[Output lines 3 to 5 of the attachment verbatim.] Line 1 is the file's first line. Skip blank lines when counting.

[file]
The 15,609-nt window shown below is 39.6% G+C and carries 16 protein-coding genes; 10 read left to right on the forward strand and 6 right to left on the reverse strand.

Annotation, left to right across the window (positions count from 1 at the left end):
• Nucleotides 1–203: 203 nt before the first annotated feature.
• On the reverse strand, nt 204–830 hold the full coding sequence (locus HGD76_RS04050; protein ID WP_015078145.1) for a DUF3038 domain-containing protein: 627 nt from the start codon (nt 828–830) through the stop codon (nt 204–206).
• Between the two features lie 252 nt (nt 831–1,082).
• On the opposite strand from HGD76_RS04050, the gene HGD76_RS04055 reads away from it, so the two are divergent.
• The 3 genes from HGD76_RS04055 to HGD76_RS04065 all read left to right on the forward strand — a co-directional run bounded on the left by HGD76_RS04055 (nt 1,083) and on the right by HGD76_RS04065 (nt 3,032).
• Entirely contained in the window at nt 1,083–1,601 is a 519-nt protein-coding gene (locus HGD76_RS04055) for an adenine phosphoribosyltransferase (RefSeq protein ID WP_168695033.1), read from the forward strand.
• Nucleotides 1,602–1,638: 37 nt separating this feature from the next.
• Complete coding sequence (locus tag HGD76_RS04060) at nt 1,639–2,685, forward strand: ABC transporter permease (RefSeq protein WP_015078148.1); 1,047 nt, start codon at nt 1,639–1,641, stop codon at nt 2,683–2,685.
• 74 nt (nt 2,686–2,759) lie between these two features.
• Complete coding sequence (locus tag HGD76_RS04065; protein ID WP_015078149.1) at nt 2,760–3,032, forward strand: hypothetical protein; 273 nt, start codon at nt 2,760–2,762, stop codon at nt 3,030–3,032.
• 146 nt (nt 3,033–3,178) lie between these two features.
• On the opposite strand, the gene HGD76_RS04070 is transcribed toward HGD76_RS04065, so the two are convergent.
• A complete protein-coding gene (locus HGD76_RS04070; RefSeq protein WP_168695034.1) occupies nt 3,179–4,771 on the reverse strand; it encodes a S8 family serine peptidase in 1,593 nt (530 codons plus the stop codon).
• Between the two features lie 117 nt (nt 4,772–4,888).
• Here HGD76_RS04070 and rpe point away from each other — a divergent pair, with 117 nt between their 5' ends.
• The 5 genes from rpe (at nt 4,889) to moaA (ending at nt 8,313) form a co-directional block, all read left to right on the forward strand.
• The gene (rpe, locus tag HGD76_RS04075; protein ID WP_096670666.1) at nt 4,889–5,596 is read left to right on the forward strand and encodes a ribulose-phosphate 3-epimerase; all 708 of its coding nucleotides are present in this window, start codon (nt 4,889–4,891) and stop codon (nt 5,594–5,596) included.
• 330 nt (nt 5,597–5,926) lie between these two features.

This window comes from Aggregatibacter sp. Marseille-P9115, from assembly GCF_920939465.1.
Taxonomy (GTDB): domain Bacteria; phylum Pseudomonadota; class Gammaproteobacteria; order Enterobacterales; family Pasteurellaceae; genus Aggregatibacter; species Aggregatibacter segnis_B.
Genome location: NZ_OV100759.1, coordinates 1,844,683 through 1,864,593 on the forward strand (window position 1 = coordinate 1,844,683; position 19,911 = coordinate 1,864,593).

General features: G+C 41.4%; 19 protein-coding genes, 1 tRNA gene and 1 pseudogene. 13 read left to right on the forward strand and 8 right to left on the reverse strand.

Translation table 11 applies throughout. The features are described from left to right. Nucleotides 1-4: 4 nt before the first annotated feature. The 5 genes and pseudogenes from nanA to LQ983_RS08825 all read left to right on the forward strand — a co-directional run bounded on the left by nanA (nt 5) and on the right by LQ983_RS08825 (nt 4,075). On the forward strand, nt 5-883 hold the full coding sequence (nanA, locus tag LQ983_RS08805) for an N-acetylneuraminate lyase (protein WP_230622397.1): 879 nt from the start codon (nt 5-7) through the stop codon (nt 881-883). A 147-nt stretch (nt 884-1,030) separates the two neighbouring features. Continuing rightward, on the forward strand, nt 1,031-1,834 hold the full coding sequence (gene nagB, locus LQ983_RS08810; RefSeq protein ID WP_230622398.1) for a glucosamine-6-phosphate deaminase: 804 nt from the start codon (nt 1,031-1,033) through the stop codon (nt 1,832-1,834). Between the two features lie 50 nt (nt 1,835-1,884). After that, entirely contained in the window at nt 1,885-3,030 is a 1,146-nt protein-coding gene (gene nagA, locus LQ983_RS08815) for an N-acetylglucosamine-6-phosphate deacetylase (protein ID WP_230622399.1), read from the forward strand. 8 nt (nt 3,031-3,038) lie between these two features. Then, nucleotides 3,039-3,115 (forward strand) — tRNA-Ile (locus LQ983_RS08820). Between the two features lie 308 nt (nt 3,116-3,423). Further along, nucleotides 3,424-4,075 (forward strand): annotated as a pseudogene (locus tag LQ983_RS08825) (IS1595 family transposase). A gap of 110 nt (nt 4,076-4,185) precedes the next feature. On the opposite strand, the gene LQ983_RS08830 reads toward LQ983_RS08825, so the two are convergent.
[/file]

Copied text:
• Nucleotides 1–203: 203 nt before the first annotated feature.
• On the reverse strand, nt 204–830 hold the full coding sequence (locus HGD76_RS04050; protein ID WP_015078145.1) for a DUF3038 domain-containing protein: 627 nt from the start codon (nt 828–830) through the stop codon (nt 204–206).
• Between the two features lie 252 nt (nt 831–1,082).